Table 2 Number of topics per project

Similarity and innovation

We first define the semantic similarity between two posts using the Jaccard measure between their contents: \(J_{ij}=(K_i\cap K_j)/(K_i\cup K_j)\). We tweak this similarity by considering the temporal distance among the posts, thus introducing the semantic-temporal similarity:

$$\begin{aligned} \Theta _{i,j}=J_{i,j}e^{-|t_i-t_j|/\tau _0}, \end{aligned}$$

where \(\tau _0\) is the average time distance among all the pairs of posts (within each project). According to this measure, two posts that are similar in content but distant in time will be less similar than according to the standard Jaccard measure.

We use the semantic-temporal similarity measure to define an innovation index for each post. First we define two separate indicators for each post:

  • The in-debate index measures the similarity between a post and the contents published before it. It is calculated as the average of the semantic-temporal similarity from the previous posts:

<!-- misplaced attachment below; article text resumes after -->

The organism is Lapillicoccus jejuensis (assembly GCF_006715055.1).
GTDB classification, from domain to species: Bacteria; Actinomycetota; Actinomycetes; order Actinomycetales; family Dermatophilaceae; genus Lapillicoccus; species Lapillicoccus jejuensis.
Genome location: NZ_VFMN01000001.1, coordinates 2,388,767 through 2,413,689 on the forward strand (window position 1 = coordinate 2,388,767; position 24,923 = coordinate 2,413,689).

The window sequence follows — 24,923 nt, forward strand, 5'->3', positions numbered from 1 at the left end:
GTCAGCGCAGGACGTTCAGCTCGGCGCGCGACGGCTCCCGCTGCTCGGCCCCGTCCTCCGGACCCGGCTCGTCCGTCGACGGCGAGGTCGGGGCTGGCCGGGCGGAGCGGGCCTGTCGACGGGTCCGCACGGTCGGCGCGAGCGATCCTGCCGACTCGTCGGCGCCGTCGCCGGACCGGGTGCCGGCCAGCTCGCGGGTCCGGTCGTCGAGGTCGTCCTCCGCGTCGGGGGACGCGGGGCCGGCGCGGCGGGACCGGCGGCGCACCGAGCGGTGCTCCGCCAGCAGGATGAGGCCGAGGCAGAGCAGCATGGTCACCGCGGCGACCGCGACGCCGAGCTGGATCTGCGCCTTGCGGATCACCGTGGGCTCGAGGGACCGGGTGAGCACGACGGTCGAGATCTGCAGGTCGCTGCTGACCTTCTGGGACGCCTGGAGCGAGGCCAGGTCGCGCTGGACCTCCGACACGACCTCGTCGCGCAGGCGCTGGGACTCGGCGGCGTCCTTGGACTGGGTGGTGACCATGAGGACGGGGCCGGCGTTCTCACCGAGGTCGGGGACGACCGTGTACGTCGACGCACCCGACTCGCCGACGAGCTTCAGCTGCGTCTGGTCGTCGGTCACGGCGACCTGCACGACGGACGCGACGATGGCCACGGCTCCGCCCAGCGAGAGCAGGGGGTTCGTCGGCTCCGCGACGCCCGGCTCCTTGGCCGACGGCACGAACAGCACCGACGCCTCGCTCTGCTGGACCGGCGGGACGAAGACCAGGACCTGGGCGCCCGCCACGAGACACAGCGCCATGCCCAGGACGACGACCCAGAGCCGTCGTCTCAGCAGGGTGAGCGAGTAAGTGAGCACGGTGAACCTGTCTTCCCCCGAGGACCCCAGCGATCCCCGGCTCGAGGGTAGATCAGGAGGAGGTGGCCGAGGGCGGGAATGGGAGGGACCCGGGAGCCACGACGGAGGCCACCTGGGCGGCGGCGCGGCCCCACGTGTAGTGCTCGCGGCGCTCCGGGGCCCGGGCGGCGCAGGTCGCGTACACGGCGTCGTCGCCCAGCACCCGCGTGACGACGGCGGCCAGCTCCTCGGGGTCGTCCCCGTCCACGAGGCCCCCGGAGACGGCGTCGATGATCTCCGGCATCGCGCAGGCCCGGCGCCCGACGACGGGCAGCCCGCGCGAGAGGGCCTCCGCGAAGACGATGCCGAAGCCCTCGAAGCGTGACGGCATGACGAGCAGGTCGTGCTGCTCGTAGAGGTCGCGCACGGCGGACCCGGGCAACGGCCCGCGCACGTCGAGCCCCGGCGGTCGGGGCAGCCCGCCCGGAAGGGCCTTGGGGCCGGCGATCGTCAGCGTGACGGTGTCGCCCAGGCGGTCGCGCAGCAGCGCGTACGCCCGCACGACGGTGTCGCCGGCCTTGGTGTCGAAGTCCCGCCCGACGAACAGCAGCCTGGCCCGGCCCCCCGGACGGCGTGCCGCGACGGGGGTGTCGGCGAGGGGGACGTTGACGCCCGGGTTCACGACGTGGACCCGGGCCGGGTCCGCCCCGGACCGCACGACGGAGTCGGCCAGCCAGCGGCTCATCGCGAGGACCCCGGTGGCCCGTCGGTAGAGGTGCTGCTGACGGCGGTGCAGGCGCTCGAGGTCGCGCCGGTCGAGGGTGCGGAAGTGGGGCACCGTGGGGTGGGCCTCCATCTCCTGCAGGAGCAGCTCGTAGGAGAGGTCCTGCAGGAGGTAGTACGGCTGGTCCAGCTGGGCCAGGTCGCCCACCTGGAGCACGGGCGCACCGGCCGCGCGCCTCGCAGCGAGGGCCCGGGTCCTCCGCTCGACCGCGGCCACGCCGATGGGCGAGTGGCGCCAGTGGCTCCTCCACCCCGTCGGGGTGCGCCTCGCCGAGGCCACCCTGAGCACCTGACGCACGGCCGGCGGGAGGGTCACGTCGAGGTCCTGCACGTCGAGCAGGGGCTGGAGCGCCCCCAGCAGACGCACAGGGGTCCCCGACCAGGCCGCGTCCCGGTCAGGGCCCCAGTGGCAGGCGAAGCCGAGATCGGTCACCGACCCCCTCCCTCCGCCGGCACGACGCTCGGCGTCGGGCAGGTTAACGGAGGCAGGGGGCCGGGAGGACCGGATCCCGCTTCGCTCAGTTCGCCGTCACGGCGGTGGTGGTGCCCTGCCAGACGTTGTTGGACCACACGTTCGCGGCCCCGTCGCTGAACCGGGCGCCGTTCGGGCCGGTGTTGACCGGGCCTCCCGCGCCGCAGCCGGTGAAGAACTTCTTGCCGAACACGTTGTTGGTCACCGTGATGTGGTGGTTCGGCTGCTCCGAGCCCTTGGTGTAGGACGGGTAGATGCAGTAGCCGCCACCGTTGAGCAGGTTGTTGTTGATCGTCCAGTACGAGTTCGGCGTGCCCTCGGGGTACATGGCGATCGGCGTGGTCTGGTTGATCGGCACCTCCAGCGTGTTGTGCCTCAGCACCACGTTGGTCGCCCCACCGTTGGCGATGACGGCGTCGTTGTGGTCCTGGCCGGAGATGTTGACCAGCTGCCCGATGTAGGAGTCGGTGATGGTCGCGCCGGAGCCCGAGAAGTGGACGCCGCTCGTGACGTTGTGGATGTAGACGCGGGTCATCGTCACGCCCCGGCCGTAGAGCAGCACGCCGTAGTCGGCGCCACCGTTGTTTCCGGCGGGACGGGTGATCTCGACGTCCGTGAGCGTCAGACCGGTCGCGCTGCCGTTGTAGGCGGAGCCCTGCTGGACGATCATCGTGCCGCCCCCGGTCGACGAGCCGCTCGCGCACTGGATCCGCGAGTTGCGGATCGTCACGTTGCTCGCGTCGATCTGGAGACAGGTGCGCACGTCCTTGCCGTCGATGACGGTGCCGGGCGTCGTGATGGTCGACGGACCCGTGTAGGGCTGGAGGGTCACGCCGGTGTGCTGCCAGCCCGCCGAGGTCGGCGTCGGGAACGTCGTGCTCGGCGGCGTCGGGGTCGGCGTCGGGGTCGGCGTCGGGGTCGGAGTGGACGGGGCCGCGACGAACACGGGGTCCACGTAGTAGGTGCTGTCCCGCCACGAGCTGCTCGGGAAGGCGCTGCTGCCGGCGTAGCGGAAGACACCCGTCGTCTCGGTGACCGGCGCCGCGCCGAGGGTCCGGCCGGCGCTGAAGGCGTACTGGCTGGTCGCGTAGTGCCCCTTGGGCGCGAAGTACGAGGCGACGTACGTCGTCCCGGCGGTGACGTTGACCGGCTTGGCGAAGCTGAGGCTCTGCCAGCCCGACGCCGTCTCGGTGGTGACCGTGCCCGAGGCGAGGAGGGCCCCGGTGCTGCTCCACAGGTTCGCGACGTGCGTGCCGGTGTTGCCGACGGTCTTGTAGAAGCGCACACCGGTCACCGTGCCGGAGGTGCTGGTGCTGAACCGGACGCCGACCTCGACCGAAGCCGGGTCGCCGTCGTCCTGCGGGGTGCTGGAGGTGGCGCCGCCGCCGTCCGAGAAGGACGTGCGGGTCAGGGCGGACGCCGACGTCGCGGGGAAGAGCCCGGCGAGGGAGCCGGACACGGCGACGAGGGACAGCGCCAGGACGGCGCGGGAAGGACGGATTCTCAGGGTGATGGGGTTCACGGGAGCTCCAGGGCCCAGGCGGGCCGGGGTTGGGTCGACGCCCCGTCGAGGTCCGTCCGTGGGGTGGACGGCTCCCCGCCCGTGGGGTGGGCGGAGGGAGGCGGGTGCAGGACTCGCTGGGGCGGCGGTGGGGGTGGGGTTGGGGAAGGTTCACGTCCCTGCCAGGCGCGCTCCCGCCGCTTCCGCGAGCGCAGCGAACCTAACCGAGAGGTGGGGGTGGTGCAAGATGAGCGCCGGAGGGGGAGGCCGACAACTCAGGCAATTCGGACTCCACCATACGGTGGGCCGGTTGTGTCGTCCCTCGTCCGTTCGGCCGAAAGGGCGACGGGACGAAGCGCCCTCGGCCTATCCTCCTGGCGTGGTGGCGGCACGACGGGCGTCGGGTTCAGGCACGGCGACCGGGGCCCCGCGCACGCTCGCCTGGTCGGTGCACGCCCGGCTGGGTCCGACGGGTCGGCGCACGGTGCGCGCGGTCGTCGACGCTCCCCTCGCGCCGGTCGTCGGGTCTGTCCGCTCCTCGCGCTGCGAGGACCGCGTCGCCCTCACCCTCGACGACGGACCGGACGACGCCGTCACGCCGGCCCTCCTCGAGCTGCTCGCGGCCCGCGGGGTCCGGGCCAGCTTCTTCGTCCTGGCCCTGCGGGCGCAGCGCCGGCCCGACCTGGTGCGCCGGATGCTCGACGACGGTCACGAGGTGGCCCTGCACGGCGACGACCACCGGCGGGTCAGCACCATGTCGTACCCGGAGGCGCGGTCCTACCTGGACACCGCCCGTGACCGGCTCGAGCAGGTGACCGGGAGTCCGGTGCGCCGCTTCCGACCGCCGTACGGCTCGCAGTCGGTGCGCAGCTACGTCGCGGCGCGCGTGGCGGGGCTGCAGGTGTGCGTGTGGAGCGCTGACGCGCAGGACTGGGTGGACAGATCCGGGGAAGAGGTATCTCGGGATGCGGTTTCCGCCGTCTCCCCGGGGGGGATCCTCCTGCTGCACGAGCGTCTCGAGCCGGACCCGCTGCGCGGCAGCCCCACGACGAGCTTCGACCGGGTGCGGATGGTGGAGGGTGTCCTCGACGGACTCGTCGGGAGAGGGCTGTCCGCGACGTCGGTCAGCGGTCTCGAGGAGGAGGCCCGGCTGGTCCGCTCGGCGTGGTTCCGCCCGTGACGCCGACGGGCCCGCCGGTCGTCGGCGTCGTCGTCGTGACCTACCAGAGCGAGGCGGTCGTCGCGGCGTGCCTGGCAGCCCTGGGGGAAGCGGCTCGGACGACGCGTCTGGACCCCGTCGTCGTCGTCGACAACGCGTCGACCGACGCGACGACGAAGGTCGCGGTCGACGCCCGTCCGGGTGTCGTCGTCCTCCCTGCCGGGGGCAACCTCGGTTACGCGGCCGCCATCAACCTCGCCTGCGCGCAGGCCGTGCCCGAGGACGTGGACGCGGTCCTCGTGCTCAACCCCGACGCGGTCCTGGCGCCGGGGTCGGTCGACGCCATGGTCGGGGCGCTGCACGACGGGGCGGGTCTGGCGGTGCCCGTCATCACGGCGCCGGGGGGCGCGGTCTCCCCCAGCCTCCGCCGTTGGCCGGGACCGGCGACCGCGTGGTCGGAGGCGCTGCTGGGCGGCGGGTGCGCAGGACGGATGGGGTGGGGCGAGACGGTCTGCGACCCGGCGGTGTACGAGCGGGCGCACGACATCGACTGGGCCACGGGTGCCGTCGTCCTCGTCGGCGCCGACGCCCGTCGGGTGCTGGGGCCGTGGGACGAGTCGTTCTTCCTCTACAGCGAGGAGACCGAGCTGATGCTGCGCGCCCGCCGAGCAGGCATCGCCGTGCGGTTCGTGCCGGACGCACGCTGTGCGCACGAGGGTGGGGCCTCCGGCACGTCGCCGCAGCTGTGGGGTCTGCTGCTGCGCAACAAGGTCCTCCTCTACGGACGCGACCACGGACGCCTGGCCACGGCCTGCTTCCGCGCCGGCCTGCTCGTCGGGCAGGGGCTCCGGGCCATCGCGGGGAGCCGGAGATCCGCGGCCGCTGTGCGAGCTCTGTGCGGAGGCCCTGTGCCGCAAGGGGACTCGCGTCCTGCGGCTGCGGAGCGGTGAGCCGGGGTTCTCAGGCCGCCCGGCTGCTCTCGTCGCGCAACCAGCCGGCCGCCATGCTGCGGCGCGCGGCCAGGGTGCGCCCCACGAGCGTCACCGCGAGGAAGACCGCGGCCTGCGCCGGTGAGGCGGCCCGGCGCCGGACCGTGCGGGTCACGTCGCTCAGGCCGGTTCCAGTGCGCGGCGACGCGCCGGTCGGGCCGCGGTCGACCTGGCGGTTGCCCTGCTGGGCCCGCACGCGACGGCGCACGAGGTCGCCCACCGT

$$\begin{aligned} \nu _i=\frac{\sum _{j|t_j<t_i}\Theta _{ij}}{\sum _{j|t_j<t_i}1}. \end{aligned}$$
  • The impact index measures how much a post content is reproduced in the posts following it. It is calculated as the average Jaccard similarity with the following posts:

    $$\begin{aligned} \xi _i=\frac{\sum _{j|t_j>t_i}J_{ij}}{\sum _{j|t_j>t_i}1}. \end{aligned}$$

An innovative post is characterized by a low in-debate index (i.e., it is different from the earlier content) and a high impact (i.e., it influences the following contents that are therefore similar to it). For this reason we define the innovation index for each post as:

$$\begin{aligned} I_i=-\xi _i log(\nu _i). \end{aligned}$$


Organization of labor

As usual in collaborative systems, only a few contributors do most of the work (Barabasi 2003). When we analyze the number of contributions made by each author, we find a power-law distribution (Fig. 2B) and high Gini indices (Fig. 2C). In Fig. 2A we represented this distribution in the form of the Lorenz curve: authors are ordered by the number of contributions and curves represent the cumulative fraction of posts produced by the corresponding fraction of ranked authors. From the figure, we can see that the most active 10% produce the 80% of the posts (with the exception of project 4, which is characterized by a lower Gini index, where the 20% of contributors produce the 80% of the posts).